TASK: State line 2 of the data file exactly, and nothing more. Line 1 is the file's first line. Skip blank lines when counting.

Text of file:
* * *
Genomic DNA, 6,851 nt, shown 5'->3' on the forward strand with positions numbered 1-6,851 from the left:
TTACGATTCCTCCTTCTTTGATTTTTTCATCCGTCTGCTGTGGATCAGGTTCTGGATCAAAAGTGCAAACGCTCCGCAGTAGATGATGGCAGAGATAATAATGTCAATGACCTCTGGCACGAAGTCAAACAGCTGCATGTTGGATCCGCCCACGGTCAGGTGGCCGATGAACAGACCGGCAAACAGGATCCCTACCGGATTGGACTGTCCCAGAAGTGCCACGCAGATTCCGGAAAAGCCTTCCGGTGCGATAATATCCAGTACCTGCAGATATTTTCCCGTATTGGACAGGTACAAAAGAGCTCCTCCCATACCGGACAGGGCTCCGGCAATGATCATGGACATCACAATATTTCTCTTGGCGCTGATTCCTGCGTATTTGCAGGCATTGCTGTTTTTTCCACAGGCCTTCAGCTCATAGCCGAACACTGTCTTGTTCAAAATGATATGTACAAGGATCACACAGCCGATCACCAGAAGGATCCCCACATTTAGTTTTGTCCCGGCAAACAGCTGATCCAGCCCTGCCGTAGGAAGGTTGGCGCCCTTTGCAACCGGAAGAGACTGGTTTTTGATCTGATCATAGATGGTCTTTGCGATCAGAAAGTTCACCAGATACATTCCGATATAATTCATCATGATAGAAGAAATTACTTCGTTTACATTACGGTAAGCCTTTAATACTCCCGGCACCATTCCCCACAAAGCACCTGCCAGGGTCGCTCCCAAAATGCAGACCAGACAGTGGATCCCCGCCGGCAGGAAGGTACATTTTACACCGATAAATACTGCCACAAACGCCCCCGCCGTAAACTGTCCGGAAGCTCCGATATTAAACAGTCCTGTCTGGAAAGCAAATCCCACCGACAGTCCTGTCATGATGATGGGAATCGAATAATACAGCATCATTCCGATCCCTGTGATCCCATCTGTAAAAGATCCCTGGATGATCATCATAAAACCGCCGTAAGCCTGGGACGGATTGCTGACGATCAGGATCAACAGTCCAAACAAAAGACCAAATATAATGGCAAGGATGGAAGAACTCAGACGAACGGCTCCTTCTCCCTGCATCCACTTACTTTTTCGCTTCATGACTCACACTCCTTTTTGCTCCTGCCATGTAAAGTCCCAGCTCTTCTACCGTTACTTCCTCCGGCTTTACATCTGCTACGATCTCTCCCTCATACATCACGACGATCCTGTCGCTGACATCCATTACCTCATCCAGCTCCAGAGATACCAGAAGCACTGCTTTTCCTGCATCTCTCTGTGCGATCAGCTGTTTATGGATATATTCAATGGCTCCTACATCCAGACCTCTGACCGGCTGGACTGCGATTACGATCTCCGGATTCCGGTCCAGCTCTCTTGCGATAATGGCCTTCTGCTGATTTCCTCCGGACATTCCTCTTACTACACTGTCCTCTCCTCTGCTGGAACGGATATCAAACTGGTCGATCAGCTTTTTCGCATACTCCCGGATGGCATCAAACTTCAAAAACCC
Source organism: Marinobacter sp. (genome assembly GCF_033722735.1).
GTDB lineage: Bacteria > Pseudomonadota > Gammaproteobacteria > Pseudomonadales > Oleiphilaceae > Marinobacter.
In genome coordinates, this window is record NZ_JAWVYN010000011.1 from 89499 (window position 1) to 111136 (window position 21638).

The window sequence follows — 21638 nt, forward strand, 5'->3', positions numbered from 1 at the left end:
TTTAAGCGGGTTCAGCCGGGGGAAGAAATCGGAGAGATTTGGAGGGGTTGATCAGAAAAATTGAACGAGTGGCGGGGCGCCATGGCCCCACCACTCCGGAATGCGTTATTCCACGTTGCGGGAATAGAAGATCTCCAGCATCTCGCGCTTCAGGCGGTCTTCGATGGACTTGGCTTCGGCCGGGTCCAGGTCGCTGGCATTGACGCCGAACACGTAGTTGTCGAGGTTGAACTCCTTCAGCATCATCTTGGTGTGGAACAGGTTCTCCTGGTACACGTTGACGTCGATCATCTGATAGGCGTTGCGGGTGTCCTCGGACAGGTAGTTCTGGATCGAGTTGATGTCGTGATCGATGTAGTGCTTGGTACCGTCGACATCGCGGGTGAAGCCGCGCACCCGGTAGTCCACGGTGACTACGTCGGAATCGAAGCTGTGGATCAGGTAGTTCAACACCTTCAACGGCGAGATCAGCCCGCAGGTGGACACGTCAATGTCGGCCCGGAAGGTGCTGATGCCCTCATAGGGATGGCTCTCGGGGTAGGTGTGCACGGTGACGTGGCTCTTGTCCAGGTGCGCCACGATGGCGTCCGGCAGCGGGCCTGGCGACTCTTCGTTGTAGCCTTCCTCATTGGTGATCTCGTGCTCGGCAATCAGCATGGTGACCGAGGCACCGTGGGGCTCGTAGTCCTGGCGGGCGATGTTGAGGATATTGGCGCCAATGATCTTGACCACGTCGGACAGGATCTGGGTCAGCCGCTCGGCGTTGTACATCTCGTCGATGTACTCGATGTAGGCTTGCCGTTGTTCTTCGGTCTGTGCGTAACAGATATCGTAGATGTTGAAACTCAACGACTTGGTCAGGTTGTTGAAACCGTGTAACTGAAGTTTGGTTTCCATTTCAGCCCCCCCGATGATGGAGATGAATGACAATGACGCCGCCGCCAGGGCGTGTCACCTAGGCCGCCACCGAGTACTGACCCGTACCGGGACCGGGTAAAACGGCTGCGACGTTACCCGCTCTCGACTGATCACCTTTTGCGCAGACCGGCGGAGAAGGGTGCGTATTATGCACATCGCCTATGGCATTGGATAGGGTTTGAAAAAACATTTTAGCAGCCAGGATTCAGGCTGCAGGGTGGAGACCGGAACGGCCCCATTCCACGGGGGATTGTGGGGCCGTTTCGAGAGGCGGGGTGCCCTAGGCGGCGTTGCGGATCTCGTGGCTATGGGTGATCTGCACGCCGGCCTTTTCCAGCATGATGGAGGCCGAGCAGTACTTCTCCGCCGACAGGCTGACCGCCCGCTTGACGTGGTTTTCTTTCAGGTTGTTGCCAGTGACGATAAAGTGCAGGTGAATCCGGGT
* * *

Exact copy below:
TTACGATTCCTCCTTCTTTGATTTTTTCATCCGTCTGCTGTGGATCAGGTTCTGGATCAAAAGTGCAAACGCTCCGCAGTAGATGATGGCAGAGATAATAATGTCAATGACCTCTGGCACGAAGTCAAACAGCTGCATGTTGGATCCGCCCACGGTCAGGTGGCCGATGAACAGACCGGCAAACAGGATCCCTACCGGATTGGACTGTCCCAGAAGTGCCACGCAGATTCCGGAAAAGCCTTCCGGTGCGATAATATCCAGTACCTGCAGATATTTTCCCGTATTGGACAGGTACAAAAGAGCTCCTCCCATACCGGACAGGGCTCCGGCAATGATCATGGACATCACAATATTTCTCTTGGCGCTGATTCCTGCGTATTTGCAGGCATTGCTGTTTTTTCCACAGGCCTTCAGCTCATAGCCGAACACTGTCTTGTTCAAAATGATATGTACAAGGATCACACAGCCGATCACCAGAAGGATCCCCACATTTAGTTTTGTCCCGGCAAACAGCTGATCCAGCCCTGCCGTAGGAAGGTTGGCGCCCTTTGCAACCGGAAGAGACTGGTTTTTGATCTGATCATAGATGGTCTTTGCGATCAGAAAGTTCACCAGATACATTCCGATATAATTCATCATGATAGAAGAAATTACTTCGTTTACATTACGGTAAGCCTTTAATACTCCCGGCACCATTCCCCACAAAGCACCTGCCAGGGTCGCTCCCAAAATGCAGACCAGACAGTGGATCCCCGCCGGCAGGAAGGTACATTTTACACCGATAAATACTGCCACAAACGCCCCCGCCGTAAACTGTCCGGAAGCTCCGATATTAAACAGTCCTGTCTGGAAAGCAAATCCCACCGACAGTCCTGTCATGATGATGGGAATCGAATAATACAGCATCATTCCGATCCCTGTGATCCCATCTGTAAAAGATCCCTGGATGATCATCATAAAACCGCCGTAAGCCTGGGACGGATTGCTGACGATCAGGATCAACAGTCCAAACAAAAGACCAAATATAATGGCAAGGATGGAAGAACTCAGACGAACGGCTCCTTCTCCCTGCATCCACTTACTTTTTCGCTTCATGACTCACACTCCTTTTTGCTCCTGCCATGTAAAGTCCCAGCTCTTCTACCGTTACTTCCTCCGGCTTTACATCTGCTACGATCTCTCCCTCATACATCACGACGATCCTGTCGCTGACATCCATTACCTCATCCAGCTCCAGAGATACCAGAAGCACTGCTTTTCCTGCATCTCTCTGTGCGATCAGCTGTTTATGGATATATTCAATGGCTCCTACATCCAGACCTCTGACCGGCTGGACTGCGATTACGATCTCCGGATTCCGGTCCAGCTCTCTTGCGATAATGGCCTTCTGCTGATTTCCTCCGGACATTCCTCTTACTACACTGTCCTCTCCTCTGCTGGAACGGATATCAAACTGGTCGATCAGCTTTTTCGCATACTCCCGGATGGCATCAAACTTCAAAAACCC